Demands of the Kingdom of God in Relation to Ethnic Diversity

God is the one who established diversity. Galatians 3:28 reminds us that “…there is no Jew nor Greek, no male nor female, no slave nor free. We are all one in Christ Jesus.” According to James Breckenridge and Lillian Breckenridge, “In the quest to recognize and to appreciate diversity of ethnic groups, care must be taken to avoid ethnic labeling and stereotyping.”1

But what are the demands of the Kingdom of God in relation to ethnic diversity? The following elements are needed if we are to work together for the expansion of God’s kingdom.

1. A focus on Christ. He is our inspiration and example. He died on the cross for all our iniquities. His ministry was powerful and his compassion and love for different kinds of people was evident. In the account of the Samaritan woman, Jesus does not reject her because of her nationality; instead, he speaks with her and meets her specific need. Jesus reveals himself as Messiah and everything changes (John 4:1-26). When we focus on Christ, we can complete the task regardless of the obstacles and challenges. It is not about us, but about working together to bless people who still need to hear the message of salvation.

2. A sense of interdependent work. To work with people from other cultures requires developing a sense of community. We need each other, and what every person on the team does affects everybody else. Thus, values are important when it comes to team work. The substitute to mistrust and paternalism in the relationship between people from different cultures is not independence and self-sufficiency—it is interdependence. And interdependence “comes with a deeper understanding of unity in Christ.”2 Why are we working together? What is the main reason? These questions are essential because they help us to learn from each other.

3. Mutual submission. Jesus gave us his example by submitting himself to the will of his Father. Paul also exhorts us to “submit to one another out of reverence for Christ” (Ephesians 5:21). Submission requires us to be humble and respect each other. This kind of submission is based upon our love for God and for each other. Unbelievers will notice when we are exercising mutual submission and accountability. This is for the benefit of the growth of the kingdom.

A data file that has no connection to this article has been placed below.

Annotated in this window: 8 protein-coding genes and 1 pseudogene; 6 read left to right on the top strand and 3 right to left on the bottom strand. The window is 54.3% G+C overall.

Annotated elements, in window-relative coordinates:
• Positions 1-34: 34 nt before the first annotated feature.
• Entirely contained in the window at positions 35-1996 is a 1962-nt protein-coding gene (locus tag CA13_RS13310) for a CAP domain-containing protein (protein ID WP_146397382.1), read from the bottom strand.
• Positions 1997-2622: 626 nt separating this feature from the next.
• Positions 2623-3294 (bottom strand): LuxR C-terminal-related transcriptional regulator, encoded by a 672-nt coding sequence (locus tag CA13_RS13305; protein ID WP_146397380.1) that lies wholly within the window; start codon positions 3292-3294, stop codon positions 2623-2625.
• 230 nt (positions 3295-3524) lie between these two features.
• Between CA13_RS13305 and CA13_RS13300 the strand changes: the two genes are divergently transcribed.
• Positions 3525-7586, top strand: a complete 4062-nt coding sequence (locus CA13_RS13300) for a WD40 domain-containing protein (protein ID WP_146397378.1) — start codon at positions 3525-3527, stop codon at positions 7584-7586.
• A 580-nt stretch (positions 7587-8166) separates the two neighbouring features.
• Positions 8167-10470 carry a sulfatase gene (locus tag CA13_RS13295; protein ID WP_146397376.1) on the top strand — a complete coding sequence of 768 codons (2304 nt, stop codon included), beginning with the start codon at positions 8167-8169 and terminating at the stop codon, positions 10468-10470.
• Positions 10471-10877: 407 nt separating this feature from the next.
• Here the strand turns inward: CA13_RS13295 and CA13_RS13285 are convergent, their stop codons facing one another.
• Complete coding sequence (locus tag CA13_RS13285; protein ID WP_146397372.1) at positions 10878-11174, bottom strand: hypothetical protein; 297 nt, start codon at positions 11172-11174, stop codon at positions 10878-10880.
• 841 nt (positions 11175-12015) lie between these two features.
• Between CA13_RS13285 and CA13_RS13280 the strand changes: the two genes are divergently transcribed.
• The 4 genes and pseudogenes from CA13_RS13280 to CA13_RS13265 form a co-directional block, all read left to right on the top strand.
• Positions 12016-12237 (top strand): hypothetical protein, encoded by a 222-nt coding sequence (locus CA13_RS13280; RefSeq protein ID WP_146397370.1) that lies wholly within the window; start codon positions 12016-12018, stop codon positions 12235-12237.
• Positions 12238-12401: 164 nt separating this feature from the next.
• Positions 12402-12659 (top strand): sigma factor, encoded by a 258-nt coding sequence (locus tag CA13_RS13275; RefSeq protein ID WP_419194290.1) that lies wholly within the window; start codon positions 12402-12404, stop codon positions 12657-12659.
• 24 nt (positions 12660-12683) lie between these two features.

4. A kingdom purpose. Many of the challenges and friction that come with dealing with diverse people on our teams can be alleviated by remembering that everything we do together will advance God’s kingdom. “One of the challenges we may face is to be driven by personal interest rather than kingdom principles.”3 We are part of God’s kingdom and God has entrusted to us a marvelous commission. We can strengthen each other knowing that “in all these things we are more than conquerors through him who loved us” (Romans 8:37).

5. Flexibility. Frustration and resistance arise when team members are not willing to be flexible. This is a humbling process that allows us to grow and understand different perspectives. There needs to be a common ground that facilitates the communication and dynamics within the group. Working with Majority World missionaries requires being flexible. For instance, the sense of time is different in every culture. We cannot assume that everybody will react in the same manner we do.

My hope is that as we continue to interact with those of other ethnic backgrounds, we will increasingly see God grow his kingdom around the world.


1. Breckenridge, James and Lillian Breckenridge. 1995. What Color Is Your God? Multicultural Education in the Church. Grand Rapids, Michigan, USA: Baker Academic, 89.

2. Nissen, Johannes. 1997. “Unity and Diversity: Biblical Models for Partnership.” Mission Studies 14: 1-2: 140.

3. Cuartas, Victor H. 2009. “Implicaciones Éticas y los Desafíos de los Negocios Como Misión en los Países de Acceso Creativo.” Global Missiology in Spanish (July). Accessed 15 February 2010 under “Settings” at

Victor H. Cuartas, D.Min., has been involved in pastoral ministry and church planting for nearly twenty years. He is originally from Cali, Colombia. Cuartas is an instructor in practical ministry and global missions at Regent University (Virginia Beach, Virginia, USA) and has partnered with different denominations to advance God's kingdom internationally through sharing the urgency for training and equipping emerging leaders. He also serves as director of research for COMHINA, a missionary movement that mobilizes Hispanics in the United States and Canada for ministry to unreached people groups. Cuartas is author of Empowering Hispanic Leaders. He is married to Isabel, and they have one daughter, Eliannah.